During the 19th-century, women had to provide the family with clothing. At the onset of the Industrial Revolution, the weaving mills for cloth and knitting were obsolete due to mass production.
Freeing women up from knitting as a necessity, during the Industrial Revolution, knitting became a pastime of the well-to-do housewife who had more time and domestic help to deal with the day-to-day tasks of life. The patterns and knitting needles changed to reflect the Victorian gentile, who sat in a silk dress knitting and sipping tea.
Prior to the Industrial Revolution, most books on domestic help and advice books of that period recommended that children as young as 5 should know how to knit their own stockings, hats and mittens.
Today, children and adults learn to knit as a hobby. The first stitch a beginning knitter will learn is the garter stitch, Bayreuther Donahue says, "which is the basic knit stitch, and you just knit, knit, knit. Without changing how you’re doing the stitch. The garter stitch is named such because one of the first garments knitted were garters, which would be tied around your leg to hold up your stockings up."
"Purling allows you to manipulate the yarn in a different direction and as the knitter gains experience, they can pearl. When you get the knit stitch and the purl, you can do basically any other stitch that there is."
Much hand knitting in the 19th-century mimicked what now is known as machine-knit, a fine-gauge pattern with small needles.
"The size of the needle determines the fineness of your stitch. For example, baby socks would be knitted with a small needle, like 000, and they come out to be a millimeter in diameter," according to Bayreuther Donahue.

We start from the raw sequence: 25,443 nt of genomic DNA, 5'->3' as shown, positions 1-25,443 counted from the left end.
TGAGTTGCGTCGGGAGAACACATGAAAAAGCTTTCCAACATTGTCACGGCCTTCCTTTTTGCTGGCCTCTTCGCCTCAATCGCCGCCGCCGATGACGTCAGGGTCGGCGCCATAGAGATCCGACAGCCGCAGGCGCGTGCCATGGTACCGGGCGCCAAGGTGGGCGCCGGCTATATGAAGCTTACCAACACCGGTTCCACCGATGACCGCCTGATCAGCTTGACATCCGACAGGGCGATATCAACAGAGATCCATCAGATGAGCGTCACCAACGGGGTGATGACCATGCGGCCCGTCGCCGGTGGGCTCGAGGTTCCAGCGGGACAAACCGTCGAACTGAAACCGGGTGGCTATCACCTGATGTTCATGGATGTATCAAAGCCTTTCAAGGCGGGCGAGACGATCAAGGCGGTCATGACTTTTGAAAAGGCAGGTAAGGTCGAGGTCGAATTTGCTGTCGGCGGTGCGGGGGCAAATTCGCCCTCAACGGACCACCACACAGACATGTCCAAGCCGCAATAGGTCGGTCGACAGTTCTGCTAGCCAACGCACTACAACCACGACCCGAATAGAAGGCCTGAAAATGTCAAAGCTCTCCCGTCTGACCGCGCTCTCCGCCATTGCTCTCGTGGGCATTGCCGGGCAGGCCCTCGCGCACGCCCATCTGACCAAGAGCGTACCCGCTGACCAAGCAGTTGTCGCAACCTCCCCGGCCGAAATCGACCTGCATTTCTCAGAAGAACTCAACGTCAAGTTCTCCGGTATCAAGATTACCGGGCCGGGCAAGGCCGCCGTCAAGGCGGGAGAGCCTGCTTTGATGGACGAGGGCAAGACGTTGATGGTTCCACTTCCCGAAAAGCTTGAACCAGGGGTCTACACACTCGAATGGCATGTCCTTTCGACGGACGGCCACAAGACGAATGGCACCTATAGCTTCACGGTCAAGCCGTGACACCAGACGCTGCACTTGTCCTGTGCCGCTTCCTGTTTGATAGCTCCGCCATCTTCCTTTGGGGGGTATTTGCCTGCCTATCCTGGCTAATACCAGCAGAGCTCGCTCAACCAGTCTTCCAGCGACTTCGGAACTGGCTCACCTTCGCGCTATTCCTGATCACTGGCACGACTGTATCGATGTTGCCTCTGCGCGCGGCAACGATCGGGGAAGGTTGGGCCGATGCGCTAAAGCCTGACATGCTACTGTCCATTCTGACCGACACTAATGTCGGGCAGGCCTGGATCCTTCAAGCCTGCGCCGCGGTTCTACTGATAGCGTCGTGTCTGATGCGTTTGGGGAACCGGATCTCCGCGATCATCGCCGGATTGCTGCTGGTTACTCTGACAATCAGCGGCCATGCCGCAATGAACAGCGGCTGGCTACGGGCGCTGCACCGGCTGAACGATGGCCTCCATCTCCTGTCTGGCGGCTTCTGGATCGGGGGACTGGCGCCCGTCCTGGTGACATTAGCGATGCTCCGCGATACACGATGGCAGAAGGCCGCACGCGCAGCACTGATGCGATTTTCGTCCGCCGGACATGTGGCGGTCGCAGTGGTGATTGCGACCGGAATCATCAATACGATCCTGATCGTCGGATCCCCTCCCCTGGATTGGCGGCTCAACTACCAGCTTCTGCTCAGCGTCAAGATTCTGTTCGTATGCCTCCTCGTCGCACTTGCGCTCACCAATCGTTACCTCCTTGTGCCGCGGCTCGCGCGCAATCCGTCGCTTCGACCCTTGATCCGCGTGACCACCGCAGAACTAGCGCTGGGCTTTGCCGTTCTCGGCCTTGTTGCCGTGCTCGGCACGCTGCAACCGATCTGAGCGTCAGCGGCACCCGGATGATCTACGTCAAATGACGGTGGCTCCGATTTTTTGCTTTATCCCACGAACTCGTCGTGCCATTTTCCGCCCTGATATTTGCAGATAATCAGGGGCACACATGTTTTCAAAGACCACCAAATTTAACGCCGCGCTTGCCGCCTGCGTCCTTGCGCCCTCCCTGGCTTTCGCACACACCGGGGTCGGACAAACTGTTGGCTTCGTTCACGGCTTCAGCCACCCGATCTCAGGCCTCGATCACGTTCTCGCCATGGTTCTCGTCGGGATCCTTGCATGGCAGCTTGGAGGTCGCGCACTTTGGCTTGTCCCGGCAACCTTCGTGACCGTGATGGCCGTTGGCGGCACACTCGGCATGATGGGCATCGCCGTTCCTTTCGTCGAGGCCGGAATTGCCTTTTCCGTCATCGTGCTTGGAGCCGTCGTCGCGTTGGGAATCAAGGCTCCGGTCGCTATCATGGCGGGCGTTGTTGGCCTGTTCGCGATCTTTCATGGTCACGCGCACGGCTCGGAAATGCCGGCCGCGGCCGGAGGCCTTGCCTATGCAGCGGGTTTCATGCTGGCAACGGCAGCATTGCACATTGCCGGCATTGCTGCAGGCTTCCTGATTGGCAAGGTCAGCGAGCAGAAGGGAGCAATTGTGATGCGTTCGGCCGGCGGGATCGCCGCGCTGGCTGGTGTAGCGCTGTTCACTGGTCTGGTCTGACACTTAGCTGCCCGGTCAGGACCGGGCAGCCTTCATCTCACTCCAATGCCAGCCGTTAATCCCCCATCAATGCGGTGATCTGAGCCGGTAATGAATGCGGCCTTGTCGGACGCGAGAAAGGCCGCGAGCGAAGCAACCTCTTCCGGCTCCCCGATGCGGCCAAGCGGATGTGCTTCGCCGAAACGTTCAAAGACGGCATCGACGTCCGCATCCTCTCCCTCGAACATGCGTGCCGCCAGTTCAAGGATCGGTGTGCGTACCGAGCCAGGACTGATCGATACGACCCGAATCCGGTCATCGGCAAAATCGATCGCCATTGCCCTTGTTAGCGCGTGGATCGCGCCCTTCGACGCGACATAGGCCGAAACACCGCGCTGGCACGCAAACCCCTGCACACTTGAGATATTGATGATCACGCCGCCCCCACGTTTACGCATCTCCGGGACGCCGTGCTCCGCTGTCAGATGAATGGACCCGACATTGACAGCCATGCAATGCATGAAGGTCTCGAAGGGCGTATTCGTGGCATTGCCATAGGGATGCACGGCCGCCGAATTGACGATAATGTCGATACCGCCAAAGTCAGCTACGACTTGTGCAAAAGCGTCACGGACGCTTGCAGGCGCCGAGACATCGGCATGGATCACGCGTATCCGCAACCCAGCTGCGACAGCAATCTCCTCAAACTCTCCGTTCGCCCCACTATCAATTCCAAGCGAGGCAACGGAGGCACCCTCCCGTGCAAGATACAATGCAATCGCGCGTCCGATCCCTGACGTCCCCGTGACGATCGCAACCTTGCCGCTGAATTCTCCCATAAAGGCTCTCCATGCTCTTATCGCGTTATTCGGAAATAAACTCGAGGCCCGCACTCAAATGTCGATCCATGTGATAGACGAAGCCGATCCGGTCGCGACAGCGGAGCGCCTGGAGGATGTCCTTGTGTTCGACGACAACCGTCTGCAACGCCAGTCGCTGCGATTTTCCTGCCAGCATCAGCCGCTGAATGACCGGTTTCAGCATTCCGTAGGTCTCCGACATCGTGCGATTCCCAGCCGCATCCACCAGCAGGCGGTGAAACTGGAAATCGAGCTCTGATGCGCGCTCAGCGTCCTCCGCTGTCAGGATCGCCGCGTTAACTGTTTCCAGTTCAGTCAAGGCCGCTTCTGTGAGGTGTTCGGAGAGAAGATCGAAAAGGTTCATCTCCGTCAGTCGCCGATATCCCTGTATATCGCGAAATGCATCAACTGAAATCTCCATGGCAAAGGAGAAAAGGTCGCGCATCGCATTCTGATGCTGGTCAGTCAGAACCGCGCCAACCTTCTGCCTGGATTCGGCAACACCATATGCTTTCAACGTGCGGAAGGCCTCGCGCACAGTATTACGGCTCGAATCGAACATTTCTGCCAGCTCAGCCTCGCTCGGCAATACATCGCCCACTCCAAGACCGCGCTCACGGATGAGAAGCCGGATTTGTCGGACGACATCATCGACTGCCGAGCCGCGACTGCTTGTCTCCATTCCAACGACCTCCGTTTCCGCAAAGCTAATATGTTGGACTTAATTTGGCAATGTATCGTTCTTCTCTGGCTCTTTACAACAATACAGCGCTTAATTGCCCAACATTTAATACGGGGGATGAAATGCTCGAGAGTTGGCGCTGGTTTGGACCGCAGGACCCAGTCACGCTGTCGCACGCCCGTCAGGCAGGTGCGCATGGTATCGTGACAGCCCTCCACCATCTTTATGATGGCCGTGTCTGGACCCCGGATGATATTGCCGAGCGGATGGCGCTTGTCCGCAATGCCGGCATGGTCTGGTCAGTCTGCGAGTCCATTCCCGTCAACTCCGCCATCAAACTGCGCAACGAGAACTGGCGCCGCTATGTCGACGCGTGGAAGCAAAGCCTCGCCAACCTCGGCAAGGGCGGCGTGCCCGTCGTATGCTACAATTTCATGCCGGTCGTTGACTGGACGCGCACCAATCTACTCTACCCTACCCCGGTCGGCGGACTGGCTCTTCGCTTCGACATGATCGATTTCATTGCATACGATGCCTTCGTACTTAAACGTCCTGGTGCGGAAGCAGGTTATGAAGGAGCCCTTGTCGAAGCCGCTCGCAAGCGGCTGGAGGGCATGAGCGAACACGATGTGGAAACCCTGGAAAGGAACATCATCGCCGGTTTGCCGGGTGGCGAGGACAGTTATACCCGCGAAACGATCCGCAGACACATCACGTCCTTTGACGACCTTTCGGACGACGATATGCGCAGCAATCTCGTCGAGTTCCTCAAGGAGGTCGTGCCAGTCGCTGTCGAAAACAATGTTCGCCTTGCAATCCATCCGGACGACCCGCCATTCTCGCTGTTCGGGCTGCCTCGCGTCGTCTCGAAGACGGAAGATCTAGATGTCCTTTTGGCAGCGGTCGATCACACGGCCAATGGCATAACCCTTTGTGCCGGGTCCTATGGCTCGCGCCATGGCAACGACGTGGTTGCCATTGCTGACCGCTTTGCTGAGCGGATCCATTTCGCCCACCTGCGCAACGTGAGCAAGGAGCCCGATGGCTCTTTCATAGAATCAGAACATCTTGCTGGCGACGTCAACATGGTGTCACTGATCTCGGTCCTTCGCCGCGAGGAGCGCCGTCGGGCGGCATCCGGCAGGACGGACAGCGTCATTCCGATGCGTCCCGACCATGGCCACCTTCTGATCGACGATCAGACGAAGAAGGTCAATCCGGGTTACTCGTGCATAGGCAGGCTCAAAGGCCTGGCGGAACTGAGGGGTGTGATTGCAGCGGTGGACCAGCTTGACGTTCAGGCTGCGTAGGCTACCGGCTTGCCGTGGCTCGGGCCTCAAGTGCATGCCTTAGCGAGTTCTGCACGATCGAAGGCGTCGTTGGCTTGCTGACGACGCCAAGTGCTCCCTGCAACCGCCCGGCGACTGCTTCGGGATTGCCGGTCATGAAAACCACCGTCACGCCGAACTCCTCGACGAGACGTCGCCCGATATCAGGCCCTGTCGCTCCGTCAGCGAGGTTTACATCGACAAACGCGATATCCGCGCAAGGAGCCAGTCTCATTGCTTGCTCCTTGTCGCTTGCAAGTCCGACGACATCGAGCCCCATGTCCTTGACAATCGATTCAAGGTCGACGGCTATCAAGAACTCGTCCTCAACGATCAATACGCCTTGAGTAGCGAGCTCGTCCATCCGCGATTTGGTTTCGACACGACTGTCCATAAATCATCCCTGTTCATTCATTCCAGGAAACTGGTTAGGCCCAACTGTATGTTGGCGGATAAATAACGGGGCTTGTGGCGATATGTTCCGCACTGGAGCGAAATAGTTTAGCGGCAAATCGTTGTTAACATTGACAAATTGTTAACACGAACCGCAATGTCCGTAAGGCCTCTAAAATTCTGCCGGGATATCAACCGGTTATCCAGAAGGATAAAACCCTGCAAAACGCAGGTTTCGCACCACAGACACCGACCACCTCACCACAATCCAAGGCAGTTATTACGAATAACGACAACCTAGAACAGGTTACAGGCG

The smaller the needle, the more the challenge, Bayreuther Donahue explained, because the knitting goes much slower and completing a project takes much longer. "But it’s all in the experience of the knitter," she said.
Knitting in the style of 19th century can be a lot of fun, especially knitters can get into the mindset of a 19th-century knitter. The patterns are much different to read than modern knit patterns. Knitters have to leave modern knitting behind by trusting the 19th-century patterns, Bayreuther Donahue says, "it was a much more organic process then we have made it today."
Modern patterns have all the materials at the top, such as gauge, yarn type, needles, special notions, ect., so knitters know what is needed before beginning a new project.
With the 19th-century pattern, knitters are likely to find surprises while working through it, as opposed to the surety of today. Bayreuther Donahue says, "modern patterns tend to be made by the big yarn manufacturers," who are interested in people buying their yarn to make a garment.
In the 19th century, patterns are written by people who weren’t interested in the success of the garment, therefore, there is no commercial tie and they were written with the idea of producing the highest quality garment rather the highest sales.
For information, visit www.cromwellhistory.org. Resources include "The Workwoman’s Guide By A Lady: A Guide to 19th-Century Decorative Arts."